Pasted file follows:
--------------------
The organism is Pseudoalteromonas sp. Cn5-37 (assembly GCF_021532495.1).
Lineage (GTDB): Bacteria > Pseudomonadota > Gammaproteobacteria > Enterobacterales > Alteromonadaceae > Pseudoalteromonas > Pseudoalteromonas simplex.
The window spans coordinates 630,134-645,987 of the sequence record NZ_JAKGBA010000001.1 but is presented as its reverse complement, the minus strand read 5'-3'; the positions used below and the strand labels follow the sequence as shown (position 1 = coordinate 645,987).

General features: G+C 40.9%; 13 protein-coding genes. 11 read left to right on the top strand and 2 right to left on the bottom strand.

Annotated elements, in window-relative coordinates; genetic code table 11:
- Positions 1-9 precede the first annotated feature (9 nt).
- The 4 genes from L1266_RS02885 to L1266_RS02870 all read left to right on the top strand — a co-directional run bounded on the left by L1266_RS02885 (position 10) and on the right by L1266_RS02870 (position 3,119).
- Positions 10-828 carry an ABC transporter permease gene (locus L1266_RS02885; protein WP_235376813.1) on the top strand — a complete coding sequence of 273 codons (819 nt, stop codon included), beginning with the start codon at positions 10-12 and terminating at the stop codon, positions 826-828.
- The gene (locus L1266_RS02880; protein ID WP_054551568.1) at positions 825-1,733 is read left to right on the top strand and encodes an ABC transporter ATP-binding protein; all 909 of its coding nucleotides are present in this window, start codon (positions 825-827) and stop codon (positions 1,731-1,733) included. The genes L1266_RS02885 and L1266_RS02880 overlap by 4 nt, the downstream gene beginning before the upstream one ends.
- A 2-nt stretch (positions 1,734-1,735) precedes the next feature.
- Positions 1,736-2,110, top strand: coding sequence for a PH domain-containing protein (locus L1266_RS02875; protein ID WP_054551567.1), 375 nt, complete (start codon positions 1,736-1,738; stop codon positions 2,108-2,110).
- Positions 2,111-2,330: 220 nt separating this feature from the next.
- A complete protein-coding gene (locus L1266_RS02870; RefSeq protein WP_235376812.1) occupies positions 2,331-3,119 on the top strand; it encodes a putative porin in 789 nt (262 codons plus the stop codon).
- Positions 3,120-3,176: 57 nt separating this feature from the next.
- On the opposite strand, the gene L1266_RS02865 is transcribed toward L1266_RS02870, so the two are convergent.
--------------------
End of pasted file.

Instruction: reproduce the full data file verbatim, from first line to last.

The organism is Pseudoalteromonas sp. Cn5-37 (assembly GCF_021532495.1).
Lineage (GTDB): Bacteria > Pseudomonadota > Gammaproteobacteria > Enterobacterales > Alteromonadaceae > Pseudoalteromonas > Pseudoalteromonas simplex.
The window spans coordinates 630,134-645,987 of the sequence record NZ_JAKGBA010000001.1 but is presented as its reverse complement, the minus strand read 5'-3'; the positions used below and the strand labels follow the sequence as shown (position 1 = coordinate 645,987).

General features: G+C 40.9%; 13 protein-coding genes. 11 read left to right on the top strand and 2 right to left on the bottom strand.

Annotated elements, in window-relative coordinates; genetic code table 11:
- Positions 1-9 precede the first annotated feature (9 nt).
- The 4 genes from L1266_RS02885 to L1266_RS02870 all read left to right on the top strand — a co-directional run bounded on the left by L1266_RS02885 (position 10) and on the right by L1266_RS02870 (position 3,119).
- Positions 10-828 carry an ABC transporter permease gene (locus L1266_RS02885; protein WP_235376813.1) on the top strand — a complete coding sequence of 273 codons (819 nt, stop codon included), beginning with the start codon at positions 10-12 and terminating at the stop codon, positions 826-828.
- The gene (locus L1266_RS02880; protein ID WP_054551568.1) at positions 825-1,733 is read left to right on the top strand and encodes an ABC transporter ATP-binding protein; all 909 of its coding nucleotides are present in this window, start codon (positions 825-827) and stop codon (positions 1,731-1,733) included. The genes L1266_RS02885 and L1266_RS02880 overlap by 4 nt, the downstream gene beginning before the upstream one ends.
- A 2-nt stretch (positions 1,734-1,735) precedes the next feature.
- Positions 1,736-2,110, top strand: coding sequence for a PH domain-containing protein (locus L1266_RS02875; protein ID WP_054551567.1), 375 nt, complete (start codon positions 1,736-1,738; stop codon positions 2,108-2,110).
- Positions 2,111-2,330: 220 nt separating this feature from the next.
- A complete protein-coding gene (locus L1266_RS02870; RefSeq protein WP_235376812.1) occupies positions 2,331-3,119 on the top strand; it encodes a putative porin in 789 nt (262 codons plus the stop codon).
- Positions 3,120-3,176: 57 nt separating this feature from the next.
- On the opposite strand, the gene L1266_RS02865 is transcribed toward L1266_RS02870, so the two are convergent.